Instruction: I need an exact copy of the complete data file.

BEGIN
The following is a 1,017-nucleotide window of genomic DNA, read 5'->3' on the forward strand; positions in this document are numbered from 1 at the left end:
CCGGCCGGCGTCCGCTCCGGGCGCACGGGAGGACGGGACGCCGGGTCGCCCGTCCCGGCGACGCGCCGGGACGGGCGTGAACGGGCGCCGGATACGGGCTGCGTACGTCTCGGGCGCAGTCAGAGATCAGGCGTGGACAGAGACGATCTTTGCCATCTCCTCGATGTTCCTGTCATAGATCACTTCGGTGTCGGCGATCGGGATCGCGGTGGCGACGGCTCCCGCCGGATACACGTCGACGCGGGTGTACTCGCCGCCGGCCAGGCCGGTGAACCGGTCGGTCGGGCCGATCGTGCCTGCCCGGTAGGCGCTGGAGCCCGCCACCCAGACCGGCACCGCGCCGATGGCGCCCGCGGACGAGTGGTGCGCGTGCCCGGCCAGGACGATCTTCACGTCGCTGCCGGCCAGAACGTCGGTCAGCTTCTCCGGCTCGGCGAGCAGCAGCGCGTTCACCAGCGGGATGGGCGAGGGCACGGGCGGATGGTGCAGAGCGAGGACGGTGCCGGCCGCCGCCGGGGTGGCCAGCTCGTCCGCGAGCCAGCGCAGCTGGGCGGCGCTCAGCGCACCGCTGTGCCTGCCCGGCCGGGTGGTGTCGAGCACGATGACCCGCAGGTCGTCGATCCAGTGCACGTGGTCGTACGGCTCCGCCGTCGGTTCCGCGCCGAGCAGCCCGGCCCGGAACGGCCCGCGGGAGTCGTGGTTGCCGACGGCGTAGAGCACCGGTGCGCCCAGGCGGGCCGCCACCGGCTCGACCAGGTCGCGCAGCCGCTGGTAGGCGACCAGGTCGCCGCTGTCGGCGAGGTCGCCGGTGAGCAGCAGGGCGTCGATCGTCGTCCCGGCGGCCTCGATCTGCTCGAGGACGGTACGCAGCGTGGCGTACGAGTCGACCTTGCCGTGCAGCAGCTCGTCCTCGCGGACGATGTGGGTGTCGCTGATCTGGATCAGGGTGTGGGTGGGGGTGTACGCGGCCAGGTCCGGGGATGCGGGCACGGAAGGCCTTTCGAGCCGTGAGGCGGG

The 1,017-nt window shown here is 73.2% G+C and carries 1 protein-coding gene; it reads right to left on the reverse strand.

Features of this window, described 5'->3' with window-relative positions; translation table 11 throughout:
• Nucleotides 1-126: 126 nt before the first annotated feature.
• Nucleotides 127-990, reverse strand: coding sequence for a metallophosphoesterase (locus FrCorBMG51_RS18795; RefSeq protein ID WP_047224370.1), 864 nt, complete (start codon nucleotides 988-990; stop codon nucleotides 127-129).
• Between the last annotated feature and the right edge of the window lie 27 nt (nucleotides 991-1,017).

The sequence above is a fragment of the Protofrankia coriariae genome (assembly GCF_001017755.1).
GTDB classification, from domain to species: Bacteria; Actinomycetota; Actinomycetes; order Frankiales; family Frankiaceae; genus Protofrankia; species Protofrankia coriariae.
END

The following is a 1,017-nucleotide window of genomic DNA, read 5'->3' on the forward strand; positions in this document are numbered from 1 at the left end:
CCGGCCGGCGTCCGCTCCGGGCGCACGGGAGGACGGGACGCCGGGTCGCCCGTCCCGGCGACGCGCCGGGACGGGCGTGAACGGGCGCCGGATACGGGCTGCGTACGTCTCGGGCGCAGTCAGAGATCAGGCGTGGACAGAGACGATCTTTGCCATCTCCTCGATGTTCCTGTCATAGATCACTTCGGTGTCGGCGATCGGGATCGCGGTGGCGACGGCTCCCGCCGGATACACGTCGACGCGGGTGTACTCGCCGCCGGCCAGGCCGGTGAACCGGTCGGTCGGGCCGATCGTGCCTGCCCGGTAGGCGCTGGAGCCCGCCACCCAGACCGGCACCGCGCCGATGGCGCCCGCGGACGAGTGGTGCGCGTGCCCGGCCAGGACGATCTTCACGTCGCTGCCGGCCAGAACGTCGGTCAGCTTCTCCGGCTCGGCGAGCAGCAGCGCGTTCACCAGCGGGATGGGCGAGGGCACGGGCGGATGGTGCAGAGCGAGGACGGTGCCGGCCGCCGCCGGGGTGGCCAGCTCGTCCGCGAGCCAGCGCAGCTGGGCGGCGCTCAGCGCACCGCTGTGCCTGCCCGGCCGGGTGGTGTCGAGCACGATGACCCGCAGGTCGTCGATCCAGTGCACGTGGTCGTACGGCTCCGCCGTCGGTTCCGCGCCGAGCAGCCCGGCCCGGAACGGCCCGCGGGAGTCGTGGTTGCCGACGGCGTAGAGCACCGGTGCGCCCAGGCGGGCCGCCACCGGCTCGACCAGGTCGCGCAGCCGCTGGTAGGCGACCAGGTCGCCGCTGTCGGCGAGGTCGCCGGTGAGCAGCAGGGCGTCGATCGTCGTCCCGGCGGCCTCGATCTGCTCGAGGACGGTACGCAGCGTGGCGTACGAGTCGACCTTGCCGTGCAGCAGCTCGTCCTCGCGGACGATGTGGGTGTCGCTGATCTGGATCAGGGTGTGGGTGGGGGTGTACGCGGCCAGGTCCGGGGATGCGGGCACGGAAGGCCTTTCGAGCCGTGAGGCGGG

The 1,017-nt window shown here is 73.2% G+C and carries 1 protein-coding gene; it reads right to left on the reverse strand.

Features of this window, described 5'->3' with window-relative positions; translation table 11 throughout:
• Nucleotides 1-126: 126 nt before the first annotated feature.
• Nucleotides 127-990, reverse strand: coding sequence for a metallophosphoesterase (locus FrCorBMG51_RS18795; RefSeq protein ID WP_047224370.1), 864 nt, complete (start codon nucleotides 988-990; stop codon nucleotides 127-129).
• Between the last annotated feature and the right edge of the window lie 27 nt (nucleotides 991-1,017).

The sequence above is a fragment of the Protofrankia coriariae genome (assembly GCF_001017755.1).
GTDB classification, from domain to species: Bacteria; Actinomycetota; Actinomycetes; order Frankiales; family Frankiaceae; genus Protofrankia; species Protofrankia coriariae.